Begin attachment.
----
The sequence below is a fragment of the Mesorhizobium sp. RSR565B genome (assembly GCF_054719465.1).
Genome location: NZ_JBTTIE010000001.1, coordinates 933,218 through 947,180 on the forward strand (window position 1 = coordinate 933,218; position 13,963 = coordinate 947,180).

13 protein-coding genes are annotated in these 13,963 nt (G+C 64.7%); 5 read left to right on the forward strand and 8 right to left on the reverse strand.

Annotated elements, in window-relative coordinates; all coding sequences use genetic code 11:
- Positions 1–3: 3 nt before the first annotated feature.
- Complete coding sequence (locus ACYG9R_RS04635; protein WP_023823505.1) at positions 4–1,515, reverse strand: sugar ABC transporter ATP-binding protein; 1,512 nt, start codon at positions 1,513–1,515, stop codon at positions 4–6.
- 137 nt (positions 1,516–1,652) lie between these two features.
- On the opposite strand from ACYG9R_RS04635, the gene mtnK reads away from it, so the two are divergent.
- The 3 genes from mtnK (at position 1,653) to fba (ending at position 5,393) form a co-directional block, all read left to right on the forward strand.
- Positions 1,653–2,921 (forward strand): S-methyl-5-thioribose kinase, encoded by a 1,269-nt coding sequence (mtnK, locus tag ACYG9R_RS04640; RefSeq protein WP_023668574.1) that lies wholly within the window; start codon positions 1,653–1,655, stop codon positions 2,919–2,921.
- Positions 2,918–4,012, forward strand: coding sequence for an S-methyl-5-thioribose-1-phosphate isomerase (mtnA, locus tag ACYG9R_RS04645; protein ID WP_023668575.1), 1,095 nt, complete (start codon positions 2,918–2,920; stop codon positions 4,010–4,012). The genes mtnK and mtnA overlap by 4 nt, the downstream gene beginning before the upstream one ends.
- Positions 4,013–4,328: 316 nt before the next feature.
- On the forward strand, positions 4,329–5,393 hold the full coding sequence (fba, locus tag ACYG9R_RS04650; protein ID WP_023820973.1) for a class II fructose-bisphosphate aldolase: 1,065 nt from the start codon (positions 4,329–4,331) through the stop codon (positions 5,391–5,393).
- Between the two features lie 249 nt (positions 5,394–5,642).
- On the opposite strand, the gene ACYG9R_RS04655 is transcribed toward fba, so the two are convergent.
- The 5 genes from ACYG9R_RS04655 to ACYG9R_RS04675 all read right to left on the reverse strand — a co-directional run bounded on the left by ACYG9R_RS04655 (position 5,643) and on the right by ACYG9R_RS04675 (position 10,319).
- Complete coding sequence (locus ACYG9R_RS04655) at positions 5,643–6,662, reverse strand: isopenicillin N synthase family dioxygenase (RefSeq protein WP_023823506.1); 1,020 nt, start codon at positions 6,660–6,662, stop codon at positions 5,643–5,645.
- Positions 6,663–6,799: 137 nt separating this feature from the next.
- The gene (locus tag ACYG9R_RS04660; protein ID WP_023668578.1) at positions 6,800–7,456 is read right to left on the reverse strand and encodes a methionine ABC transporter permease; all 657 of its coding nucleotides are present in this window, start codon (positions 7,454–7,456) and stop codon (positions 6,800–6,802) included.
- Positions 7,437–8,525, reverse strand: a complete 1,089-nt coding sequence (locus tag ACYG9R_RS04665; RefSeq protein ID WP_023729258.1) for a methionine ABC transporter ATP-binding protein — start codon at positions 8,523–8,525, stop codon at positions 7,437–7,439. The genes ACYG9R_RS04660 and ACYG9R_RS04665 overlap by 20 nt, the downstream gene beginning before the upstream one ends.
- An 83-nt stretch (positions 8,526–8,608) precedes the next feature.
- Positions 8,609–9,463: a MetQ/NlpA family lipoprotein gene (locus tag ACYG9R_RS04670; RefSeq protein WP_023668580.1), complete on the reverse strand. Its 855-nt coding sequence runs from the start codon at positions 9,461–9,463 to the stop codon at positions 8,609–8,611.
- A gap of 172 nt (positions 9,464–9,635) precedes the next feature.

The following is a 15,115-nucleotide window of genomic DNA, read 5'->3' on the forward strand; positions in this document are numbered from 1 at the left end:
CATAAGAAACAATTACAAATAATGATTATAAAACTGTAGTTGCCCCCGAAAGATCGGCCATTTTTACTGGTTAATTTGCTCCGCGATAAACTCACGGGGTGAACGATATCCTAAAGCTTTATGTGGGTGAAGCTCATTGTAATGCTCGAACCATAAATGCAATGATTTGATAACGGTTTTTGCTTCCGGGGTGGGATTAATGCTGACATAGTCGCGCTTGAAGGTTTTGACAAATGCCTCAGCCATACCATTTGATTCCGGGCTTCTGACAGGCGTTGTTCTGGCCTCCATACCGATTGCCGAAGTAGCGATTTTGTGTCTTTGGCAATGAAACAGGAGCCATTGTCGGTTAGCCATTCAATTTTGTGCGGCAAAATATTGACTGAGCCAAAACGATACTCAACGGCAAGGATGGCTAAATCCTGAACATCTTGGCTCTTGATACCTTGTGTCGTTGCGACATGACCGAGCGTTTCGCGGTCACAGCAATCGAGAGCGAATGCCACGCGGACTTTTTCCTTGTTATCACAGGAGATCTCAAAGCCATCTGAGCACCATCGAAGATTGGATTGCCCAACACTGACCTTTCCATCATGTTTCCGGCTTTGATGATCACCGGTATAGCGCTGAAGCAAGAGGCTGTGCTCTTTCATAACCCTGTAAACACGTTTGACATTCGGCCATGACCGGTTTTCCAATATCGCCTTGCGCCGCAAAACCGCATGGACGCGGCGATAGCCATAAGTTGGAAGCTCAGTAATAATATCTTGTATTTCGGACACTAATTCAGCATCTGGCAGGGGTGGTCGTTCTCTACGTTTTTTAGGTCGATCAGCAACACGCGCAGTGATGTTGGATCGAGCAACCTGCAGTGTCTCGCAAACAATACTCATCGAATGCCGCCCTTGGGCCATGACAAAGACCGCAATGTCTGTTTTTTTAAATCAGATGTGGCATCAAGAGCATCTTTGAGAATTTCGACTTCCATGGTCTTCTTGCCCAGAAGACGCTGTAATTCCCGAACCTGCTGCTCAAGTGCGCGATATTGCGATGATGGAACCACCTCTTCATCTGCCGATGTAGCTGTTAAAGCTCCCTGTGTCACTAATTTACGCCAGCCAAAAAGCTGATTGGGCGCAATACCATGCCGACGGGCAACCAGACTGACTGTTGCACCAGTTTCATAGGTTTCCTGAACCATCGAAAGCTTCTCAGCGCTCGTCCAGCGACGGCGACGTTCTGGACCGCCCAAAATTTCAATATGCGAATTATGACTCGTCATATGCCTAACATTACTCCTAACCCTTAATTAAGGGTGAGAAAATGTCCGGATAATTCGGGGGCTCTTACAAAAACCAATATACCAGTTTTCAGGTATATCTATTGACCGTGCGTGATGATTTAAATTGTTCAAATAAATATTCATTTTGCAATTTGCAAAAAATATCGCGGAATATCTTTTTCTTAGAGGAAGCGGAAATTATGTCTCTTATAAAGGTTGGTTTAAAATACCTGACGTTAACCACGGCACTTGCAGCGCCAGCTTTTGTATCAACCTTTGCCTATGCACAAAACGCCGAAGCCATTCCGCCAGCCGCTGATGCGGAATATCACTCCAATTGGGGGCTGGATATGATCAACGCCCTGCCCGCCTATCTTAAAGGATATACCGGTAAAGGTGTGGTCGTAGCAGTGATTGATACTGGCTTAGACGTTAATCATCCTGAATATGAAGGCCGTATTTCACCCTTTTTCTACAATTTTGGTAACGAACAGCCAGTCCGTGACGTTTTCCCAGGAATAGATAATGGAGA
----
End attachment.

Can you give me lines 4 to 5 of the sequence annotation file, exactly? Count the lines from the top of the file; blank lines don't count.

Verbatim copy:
Annotated elements, in window-relative coordinates; all coding sequences use genetic code 11:
- Positions 1–3: 3 nt before the first annotated feature.